New Survey: Teen Use of Drugs

By Ellen Kuwana
Neuroscience for Kids Staff Writer
January 18, 2002

A national survey called Monitoring the Future has been compiled annually for the past 27 years by the University of Michigan Institute for Social Research with support from the National Institute on Drug Abuse. For the 2001 survey, more than 44,000 students in public and private schools were interviewed about their drug use. The researchers are cautiously optimistic about the results of the survey, emphasizing that education about the effects of drugs is still important. Let's take a look at the numbers.

Cigarette Use
Students in grades 8, 10 and 12 are smoking less, continuing a downward trend since a peak in teenage smoking in 1996.
8th grade15%12%
10th grade24%21%
12th grade31%30%
The reduction in the use of cigarettes in 2001 may be attributed in part to anti-tobacco campaigns that have brought greater awareness of cigarettes' link to cancer and to its addictive effects. ( Complete statistics on cigarette use.)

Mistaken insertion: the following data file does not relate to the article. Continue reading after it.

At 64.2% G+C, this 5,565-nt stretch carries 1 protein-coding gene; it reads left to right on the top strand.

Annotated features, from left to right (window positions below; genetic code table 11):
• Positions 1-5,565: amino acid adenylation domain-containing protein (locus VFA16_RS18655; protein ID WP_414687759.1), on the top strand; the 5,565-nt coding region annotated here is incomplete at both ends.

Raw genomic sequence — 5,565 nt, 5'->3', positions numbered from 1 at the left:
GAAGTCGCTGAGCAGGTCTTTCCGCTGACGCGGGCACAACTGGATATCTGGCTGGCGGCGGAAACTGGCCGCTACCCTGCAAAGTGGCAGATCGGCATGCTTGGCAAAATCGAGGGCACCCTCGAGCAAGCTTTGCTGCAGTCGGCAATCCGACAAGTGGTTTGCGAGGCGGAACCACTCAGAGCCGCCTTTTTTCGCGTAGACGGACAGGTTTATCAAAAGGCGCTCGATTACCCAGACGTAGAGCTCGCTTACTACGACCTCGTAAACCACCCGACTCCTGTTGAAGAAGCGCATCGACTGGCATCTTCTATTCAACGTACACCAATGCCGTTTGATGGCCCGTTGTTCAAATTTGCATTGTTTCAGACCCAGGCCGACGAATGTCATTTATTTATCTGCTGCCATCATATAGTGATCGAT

Alcohol Use

The survey also found that alcohol has remained the drug used most by teens. Researchers reported that 80% of 12th graders said that they had used alcohol at some time; 70% of 10th graders and 50% of 8th graders reported they had used alcohol. These numbers are approximately one percentage point lower than the previous year.

Other Drugs

The stimulant ecstasy, the drug of choice during "raves," has increased in popularity among teens each year since 1999. The survey reported ecstasy use at 5% of 8th graders, 8% of 10th graders and 12% of 12th graders which represents the first decrease in ecstasy use over the years. This small decrease may be because teens are becoming aware of the dangers associated with using ecstasy.

The use of the opiate drug heroin also decreased, most dramatically among students in grades 10 and 12. Less than two percent of students in all grades reported having used heroin at some time.

Use of inhalants decreased slightly among students in all age groups. Inhalants are used more often by younger students: 17% of 8th graders used inhalants at one time, compared to 15% of 10th graders and 13% of 12th graders. LSD and cocaine use have both decreased over the past year; marijuana use stayed at about the same level.


  1. Press Release from Monitoring the Future Study
  2. American teens smoking and using drugs less, in Seattle P-I, December 20, 2001
  3. Office of National Drug Control Press Release, December 19, 2001
  4. 2000 Monitoring the Future Study

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